Periodontal disease (also known as gum disease) occurs when the gums and bone around your teeth become infected and inflamed.
According to the CDC, 47.2 percent of adults in the United States over the age of thirty have some form of periodontal disease. This increases with age, and more than seventy percent of US adults over 65 have periodontal disease .
Periodontal disease and tooth decay are two of the biggest threats to dental health. Research over the last few years, however, has indicated that gum disease may also cause other health problems, including cancer.
What Causes Gum Disease?
Gum disease occurs when plaque builds up around your teeth. This plaque carries microorganisms, such as bacteria, which then stick to your teeth. They also stick into the pockets surrounding the teeth and multiply.
When this occurs, your immune system launches a response. This releases toxins, and causes inflammation in your gums .
The most common cause of periodontal disease is bacterial plaque. Bacterial plaque is a sticky, colorless membrane that covers the surface of your teeth. If it is not removed, it can harden into tartar or calculus. If left untreated, periodontitis will eventually cause tooth loss .
Gum Disease and Cancer
Recent research has found that periodontal diseases can cause much more than tooth decay. In 2017, a team of researchers at the University of Helsinki and Helsinki University Hospital in Finland collaborated with researchers in Sweden to study gum disease and cancer.
The researchers found that the bacterium that causes periodontitis, Treponema denticola (Td), may cause the development of some types of cancers .
More specifically, they found that Td and some gastrointestinal cancers, like pancreatic cancer, share the enzyme Treponema denticola chymotrypsin-like proteinase (Td-CTLP). This enzyme is usually found in the mouth, and increases the activity of the Td bacterium .
They also determined two other important ways the Td-CTLP enzyme promotes cancer:
- It can activate other enzymes that act as a vehicle for cancer cells to proliferate.
- It impairs your immune system response, allowing cancer to spread more easily .
The Finnish researchers went on to conduct a second study, this time looking at the link between cancer mortality rate and periodontitis.
The team analysed data from over 68 thousand adults over a ten-year period. The results showed that patients with periodontitis had a higher risk of dying from cancer than those who did not .
These two studies together demonstrate that periodontitis may make it easier for harmful bacteria to travel to other parts of the body. This could increase your risk for cancer, as well as your risk of dying from that cancer.
The researchers believe that diagnosing and preventing periodontal diseases could help to prevent cancer:
“Prevention and treatment of periodontitis may thus have substantial implications for public health in terms of prevention and early diagnosis, reducing the morbidity and mortality associated with human cancers,” the researchers wrote .
Oral Health and Disease
Not only is there a link between gum disease and cancer, but it can cause other health conditions as well. These include:
Endocarditis: This is an infection in the inner lining of your heart chambers or valves. The most common cause of endocarditis is when bacteria or germs from another part of your body (such as your mouth) spread through your bloodstream. It eventually attaches to certain areas of your heart and causes inflammation .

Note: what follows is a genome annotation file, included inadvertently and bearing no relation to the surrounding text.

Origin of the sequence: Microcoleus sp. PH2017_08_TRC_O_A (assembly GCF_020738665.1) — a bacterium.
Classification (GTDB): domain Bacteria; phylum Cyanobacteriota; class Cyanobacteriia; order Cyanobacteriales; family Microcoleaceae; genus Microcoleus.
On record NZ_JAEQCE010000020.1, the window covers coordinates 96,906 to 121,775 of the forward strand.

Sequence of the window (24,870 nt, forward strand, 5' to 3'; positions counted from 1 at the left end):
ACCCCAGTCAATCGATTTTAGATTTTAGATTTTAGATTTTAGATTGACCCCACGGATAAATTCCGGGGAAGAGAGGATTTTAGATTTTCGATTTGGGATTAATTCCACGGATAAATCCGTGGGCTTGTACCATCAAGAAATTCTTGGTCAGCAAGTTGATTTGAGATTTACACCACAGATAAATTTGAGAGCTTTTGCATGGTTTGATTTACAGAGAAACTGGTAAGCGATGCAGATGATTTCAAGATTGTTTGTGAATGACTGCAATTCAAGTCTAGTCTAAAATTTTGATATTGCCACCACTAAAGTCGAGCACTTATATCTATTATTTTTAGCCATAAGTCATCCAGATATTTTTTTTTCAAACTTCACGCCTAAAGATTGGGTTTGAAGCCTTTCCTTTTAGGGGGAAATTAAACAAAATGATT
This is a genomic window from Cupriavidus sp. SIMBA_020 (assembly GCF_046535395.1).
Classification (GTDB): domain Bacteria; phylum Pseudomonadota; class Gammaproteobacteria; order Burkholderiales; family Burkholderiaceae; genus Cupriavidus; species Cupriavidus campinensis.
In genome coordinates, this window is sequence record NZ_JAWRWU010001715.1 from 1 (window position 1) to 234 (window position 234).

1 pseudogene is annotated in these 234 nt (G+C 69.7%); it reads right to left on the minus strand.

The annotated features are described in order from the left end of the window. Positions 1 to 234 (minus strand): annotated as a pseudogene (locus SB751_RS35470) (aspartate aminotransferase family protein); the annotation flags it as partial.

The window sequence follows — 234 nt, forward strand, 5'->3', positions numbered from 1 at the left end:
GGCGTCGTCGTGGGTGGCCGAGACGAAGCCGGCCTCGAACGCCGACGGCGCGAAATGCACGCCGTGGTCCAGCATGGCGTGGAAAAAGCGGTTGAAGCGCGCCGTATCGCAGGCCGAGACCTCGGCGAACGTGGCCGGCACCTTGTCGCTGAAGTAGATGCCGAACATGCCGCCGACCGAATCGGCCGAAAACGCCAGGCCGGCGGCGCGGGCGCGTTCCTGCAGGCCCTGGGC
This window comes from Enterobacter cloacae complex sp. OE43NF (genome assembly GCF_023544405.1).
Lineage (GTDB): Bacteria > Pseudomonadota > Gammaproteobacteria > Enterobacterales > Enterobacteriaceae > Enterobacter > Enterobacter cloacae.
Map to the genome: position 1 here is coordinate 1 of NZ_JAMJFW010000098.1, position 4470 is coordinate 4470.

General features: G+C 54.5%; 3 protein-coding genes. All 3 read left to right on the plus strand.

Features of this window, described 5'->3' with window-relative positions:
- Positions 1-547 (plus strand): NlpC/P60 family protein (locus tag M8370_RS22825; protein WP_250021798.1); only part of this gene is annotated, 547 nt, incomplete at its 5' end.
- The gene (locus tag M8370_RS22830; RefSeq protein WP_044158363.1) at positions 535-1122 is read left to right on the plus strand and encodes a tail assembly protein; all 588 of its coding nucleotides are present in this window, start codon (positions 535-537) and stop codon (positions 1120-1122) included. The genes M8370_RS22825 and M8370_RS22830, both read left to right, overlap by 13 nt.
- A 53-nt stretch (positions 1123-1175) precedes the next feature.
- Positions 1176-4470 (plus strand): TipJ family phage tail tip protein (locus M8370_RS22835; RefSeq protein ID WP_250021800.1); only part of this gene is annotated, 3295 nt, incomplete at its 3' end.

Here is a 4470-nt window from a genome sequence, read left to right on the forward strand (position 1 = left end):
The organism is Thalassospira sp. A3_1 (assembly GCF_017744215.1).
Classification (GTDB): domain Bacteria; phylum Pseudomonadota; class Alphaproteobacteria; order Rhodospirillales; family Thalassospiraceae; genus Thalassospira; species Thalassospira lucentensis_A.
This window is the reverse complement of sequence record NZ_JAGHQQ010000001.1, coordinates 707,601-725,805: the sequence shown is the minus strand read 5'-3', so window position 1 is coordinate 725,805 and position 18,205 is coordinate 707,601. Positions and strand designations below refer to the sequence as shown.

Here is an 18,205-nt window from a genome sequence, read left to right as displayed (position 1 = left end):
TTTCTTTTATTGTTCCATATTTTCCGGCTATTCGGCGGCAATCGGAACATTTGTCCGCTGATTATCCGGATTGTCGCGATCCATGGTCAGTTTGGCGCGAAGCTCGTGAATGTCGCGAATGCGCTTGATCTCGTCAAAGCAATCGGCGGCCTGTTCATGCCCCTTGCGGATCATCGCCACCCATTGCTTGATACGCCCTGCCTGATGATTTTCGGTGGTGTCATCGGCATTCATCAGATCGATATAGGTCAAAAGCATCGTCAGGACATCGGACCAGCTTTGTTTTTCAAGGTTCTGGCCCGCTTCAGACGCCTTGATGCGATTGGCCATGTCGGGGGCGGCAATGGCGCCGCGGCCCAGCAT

Cardiovascular disease: some research suggests that oral bacteria that cause inflammation and infections can lead to heart disease, clogged arteries, and strokes. More research is needed to fully understand this connection .
Pregnancy and birth complications: periodontitis is linked to premature birth and low birth weight .
Pneumonia: bacteria from your mouth can enter your lungs. This can cause pneumonia and other respiratory diseases .
Conditions That May Affect Your Oral Health
Not only can gum disease cause other health problems, but other health conditions can cause gum disease. These include:
Diabetes: diabetes reduces your body’s ability to fight infections. This puts your gums at risk, and people with diabetes are more likely to have gum disease. Research shows that regularly periodontal care can help patients control their diabetes .
HIV/AIDS: people who have HIV/AIDS often experience oral problems, such as mucosal lesions .
Osteoporosis: osteoporosis causes both bone and tooth loss. There are also some osteoporosis drugs that carry a small risk of damaging the bones in the jaw .
Alzheimer’s disease: It is common with Alzheimer’s patients to see worsening oral health as the disease progresses .
How to Protect Your Oral Health
Luckily, you can prevent and treat gum disease fairly simply. All you need is a good oral hygiene regime. Proper dental care involves the following:
- Brushing teeth at least twice per day
- Flossing once per day
- Having your teeth cleaned by a dental hygienist twice per year 
The American Dental Association makes the following recommendations:
- Brush your teeth for two minutes twice per day with a brush that has soft bristles
- Replace your toothbrush every three to four months, or if the bristles are visibly frayed and matted.
- A manual or powered toothbrush can both be effective.
- Choose a brush with the ADA seal of approval .
For more advanced periodontitis, medication or surgery may be necessary. There are several prescription mouthwashes available that your dentist may recommend to you. These could include antimicrobial, antiseptic, or antibiotic mouthwashes or gels, or an oral antibiotic.
It is clear that oral health is an important factor in your overall health. If you want to lower your risk for other health problems, including cancer, be sure to establish a good oral hygiene routine. It could save your life.